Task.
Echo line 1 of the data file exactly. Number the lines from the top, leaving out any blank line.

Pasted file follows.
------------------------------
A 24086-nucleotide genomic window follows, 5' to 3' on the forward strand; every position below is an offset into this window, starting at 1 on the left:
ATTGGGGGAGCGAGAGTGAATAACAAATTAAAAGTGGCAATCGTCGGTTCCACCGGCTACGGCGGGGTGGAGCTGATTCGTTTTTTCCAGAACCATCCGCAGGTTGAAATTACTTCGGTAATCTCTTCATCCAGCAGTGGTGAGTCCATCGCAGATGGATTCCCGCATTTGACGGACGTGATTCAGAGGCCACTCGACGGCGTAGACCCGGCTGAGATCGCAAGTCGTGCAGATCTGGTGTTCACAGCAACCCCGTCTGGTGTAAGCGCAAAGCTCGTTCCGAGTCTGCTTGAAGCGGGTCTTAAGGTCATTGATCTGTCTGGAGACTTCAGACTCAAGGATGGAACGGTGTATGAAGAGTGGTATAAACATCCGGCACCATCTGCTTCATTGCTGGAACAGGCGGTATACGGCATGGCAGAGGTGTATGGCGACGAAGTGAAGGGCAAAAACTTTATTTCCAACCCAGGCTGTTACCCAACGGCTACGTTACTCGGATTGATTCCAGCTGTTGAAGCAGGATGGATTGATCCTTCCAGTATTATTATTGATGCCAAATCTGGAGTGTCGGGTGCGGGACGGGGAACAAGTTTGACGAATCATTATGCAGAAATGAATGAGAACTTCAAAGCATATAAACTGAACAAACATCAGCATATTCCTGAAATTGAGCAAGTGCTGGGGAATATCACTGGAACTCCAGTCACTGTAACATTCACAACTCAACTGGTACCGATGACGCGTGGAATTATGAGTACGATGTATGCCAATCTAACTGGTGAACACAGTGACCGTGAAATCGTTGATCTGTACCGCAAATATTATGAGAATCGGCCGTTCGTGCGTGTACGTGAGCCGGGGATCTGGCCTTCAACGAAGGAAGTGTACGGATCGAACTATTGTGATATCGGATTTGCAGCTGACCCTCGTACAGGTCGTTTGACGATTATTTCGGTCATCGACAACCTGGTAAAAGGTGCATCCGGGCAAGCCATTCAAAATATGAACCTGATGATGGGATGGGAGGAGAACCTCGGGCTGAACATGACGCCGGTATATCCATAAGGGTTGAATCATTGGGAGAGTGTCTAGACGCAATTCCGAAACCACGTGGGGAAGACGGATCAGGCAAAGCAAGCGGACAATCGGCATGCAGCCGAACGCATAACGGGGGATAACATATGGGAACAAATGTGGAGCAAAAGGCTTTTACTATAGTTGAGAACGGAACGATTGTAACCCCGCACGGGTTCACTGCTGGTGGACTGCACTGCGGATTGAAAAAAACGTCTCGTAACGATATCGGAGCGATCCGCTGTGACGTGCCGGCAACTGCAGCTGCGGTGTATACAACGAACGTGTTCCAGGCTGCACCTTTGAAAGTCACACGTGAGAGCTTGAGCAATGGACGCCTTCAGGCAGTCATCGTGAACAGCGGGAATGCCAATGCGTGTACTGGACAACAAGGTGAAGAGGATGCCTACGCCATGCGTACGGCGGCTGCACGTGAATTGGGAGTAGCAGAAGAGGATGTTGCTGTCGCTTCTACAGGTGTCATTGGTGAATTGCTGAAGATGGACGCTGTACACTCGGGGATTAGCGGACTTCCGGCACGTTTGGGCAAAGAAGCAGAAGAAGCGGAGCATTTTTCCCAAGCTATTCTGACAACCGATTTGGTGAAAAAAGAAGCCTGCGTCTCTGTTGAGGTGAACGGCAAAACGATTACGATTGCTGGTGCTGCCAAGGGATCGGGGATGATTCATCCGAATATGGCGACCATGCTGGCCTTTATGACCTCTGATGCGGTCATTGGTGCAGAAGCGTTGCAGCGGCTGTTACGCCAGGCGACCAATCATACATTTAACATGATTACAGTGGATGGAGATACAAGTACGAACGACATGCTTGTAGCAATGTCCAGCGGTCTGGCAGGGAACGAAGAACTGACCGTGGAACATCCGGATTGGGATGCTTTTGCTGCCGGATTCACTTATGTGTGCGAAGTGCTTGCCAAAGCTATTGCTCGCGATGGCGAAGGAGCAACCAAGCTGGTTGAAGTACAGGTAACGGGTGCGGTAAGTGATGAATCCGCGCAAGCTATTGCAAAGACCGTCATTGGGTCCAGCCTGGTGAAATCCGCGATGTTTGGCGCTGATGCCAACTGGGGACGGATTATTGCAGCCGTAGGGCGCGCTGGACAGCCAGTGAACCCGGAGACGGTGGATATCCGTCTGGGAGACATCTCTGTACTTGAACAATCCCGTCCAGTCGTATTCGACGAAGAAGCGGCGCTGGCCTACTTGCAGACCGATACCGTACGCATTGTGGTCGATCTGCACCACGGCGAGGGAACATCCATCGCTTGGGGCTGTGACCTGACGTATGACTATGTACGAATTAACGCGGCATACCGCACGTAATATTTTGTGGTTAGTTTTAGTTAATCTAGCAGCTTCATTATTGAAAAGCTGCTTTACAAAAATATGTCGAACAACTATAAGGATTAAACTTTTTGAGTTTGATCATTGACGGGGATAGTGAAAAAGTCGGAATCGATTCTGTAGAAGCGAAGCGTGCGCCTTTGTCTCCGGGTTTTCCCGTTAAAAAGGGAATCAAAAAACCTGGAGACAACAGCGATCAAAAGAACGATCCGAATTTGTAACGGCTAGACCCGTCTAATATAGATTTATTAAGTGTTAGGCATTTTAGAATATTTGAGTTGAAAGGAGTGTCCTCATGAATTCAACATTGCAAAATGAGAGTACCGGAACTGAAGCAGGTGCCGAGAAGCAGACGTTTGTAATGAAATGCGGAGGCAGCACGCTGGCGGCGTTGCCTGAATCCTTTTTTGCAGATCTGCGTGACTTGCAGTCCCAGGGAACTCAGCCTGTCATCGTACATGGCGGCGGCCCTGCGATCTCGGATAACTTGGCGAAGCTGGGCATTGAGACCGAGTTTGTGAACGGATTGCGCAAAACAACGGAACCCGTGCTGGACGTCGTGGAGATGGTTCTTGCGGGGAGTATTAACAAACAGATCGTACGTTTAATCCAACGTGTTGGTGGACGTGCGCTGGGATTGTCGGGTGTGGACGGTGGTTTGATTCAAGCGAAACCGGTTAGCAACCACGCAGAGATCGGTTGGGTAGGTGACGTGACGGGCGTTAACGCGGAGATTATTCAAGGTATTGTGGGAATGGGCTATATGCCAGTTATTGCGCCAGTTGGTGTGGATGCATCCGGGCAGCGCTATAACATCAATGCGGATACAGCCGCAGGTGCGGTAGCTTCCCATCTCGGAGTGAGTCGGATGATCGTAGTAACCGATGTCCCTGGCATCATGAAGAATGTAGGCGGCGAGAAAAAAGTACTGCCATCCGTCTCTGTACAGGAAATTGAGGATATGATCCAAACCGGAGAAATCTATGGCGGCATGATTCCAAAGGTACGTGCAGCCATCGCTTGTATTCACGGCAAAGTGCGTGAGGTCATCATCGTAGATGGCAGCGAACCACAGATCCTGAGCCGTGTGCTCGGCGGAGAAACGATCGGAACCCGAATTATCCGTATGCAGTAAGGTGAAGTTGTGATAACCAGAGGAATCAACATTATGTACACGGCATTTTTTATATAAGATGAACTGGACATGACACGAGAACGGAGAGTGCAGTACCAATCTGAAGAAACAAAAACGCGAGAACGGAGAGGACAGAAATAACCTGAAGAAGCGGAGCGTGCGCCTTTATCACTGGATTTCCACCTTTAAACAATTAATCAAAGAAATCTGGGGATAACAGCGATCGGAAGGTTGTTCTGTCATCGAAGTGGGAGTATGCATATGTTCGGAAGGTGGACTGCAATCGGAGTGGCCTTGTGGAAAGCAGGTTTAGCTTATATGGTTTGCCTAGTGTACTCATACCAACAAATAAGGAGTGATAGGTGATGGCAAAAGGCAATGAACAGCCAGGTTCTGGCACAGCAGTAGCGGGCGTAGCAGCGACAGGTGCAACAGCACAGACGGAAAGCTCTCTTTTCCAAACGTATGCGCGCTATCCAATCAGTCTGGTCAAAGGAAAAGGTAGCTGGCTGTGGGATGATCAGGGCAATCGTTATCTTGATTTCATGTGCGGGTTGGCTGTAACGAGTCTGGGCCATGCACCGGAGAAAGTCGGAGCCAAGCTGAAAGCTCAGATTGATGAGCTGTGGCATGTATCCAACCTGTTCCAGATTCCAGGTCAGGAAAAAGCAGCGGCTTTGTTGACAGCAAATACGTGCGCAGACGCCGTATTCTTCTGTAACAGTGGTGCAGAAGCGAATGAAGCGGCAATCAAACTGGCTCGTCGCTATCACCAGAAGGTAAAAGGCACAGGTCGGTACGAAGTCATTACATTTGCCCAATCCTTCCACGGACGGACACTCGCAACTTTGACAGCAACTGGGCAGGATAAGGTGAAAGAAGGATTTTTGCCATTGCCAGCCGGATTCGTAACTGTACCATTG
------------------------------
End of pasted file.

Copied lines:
A 24086-nucleotide genomic window follows, 5' to 3' on the forward strand; every position below is an offset into this window, starting at 1 on the left: